Career Path - Lori Luck, CPA/PFS 


I started my career with an accounting degree and an intention to go to law school.  I got a job with a local CPA firm, Alten Sakai and Company, intending for it to be an interim job until I could afford law school, but ended up getting my CPA certificate instead and then worked there for 3 years.   The work was that of a generalist, compilations & reviews, tax return preparation, general problem solving.  Subsequently, I attended Portland State University and received a Master in Taxation degree.

I was hired on at Deloitte Haskins and Sells, in their tax department, and ultimately became a tax manager.  While I was there, I had my first child, a son, who became terminally ill.  I quit my job to take care of him and also became an adjuct professor of intermediate accounting at University of Portland, a private school in my area.  After my son passed away, I worked as an independent contractor while I made it my mission to adopt our second child.  Also, I re-examined my life goals due to our tragic loss and no longer felt the “big eight” environment was consistent with my goals.  Shortly, thereafter I started my career with Schultz & Crouse, another local CPA firm.  After a few years, I became a tax partner and developed a tax practice.  During that time, I noticed that my tax clients were asking me planning questions about more broad issues than just tax.  They were questions that really mattered to those clients with respect to their life goals and I felt I could help them if I had the right background.  I decided to become a PFS, which was a new credential at that time, so I could become more proficient in handling those questions.  During the middle to late 90s, Linda Crouse and I performed hourly comprehensive financial planning services for some clients and referred out the investment advising, but were not able to make it a very profitable endeavor and felt out clients were not getting adequate investment advice.  It wasn’t until 2001, when we started our registered investment advisory firm, CLS Financial Advisors, Inc., and began advising about investments also, (completing the financial planning picture), when our business seemed to take off.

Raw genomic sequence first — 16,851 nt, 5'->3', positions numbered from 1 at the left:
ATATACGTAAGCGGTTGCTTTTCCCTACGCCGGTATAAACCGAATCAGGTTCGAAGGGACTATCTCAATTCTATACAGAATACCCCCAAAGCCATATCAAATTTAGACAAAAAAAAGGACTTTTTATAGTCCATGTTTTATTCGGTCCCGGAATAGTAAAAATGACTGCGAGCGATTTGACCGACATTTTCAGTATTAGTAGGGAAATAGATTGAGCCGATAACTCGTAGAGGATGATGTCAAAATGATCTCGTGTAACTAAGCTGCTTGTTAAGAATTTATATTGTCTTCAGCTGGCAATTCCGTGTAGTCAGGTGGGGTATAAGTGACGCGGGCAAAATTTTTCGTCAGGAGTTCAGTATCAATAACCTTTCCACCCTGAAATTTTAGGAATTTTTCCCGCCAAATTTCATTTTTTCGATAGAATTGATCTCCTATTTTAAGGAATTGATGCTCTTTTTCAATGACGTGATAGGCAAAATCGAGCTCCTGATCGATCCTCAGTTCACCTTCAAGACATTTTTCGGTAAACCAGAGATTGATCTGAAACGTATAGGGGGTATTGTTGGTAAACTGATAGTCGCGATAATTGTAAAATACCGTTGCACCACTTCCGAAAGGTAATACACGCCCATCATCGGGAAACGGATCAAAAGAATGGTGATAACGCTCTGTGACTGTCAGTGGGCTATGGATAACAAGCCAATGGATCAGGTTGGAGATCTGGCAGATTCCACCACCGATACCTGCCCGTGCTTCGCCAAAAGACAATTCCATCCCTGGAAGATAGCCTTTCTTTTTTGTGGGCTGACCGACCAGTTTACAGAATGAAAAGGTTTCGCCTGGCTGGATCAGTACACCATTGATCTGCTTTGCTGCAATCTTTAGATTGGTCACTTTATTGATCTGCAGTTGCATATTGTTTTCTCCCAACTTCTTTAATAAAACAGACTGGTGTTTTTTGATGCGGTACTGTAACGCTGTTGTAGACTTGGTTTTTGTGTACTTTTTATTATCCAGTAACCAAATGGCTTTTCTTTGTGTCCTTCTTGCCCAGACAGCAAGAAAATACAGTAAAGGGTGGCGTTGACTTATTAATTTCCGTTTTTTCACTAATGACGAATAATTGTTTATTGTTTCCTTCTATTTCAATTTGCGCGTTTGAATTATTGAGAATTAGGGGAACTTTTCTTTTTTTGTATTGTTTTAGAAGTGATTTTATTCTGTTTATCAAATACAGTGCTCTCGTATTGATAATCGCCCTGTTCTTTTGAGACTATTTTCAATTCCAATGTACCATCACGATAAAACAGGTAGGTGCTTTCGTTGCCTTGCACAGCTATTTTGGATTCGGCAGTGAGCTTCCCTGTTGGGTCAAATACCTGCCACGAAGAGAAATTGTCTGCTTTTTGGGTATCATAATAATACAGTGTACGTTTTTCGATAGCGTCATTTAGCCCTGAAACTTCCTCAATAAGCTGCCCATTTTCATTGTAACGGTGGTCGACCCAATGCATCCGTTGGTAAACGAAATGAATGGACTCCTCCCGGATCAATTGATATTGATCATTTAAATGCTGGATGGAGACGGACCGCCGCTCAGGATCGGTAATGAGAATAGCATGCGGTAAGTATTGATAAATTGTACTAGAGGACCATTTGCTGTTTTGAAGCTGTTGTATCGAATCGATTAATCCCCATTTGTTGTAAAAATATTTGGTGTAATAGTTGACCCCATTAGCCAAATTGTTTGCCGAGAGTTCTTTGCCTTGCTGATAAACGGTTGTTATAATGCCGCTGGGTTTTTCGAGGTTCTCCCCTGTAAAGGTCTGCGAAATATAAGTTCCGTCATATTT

We had to develop our business model and our systems ourselves.  We also set up our own back office, which turned out to work out very well for us.  We now have 4 people in our firm, 3 planners and one back office person.  We now have a group of clients that we work very closely with.  I feel like I have a very rewarding career and I love my job!

 




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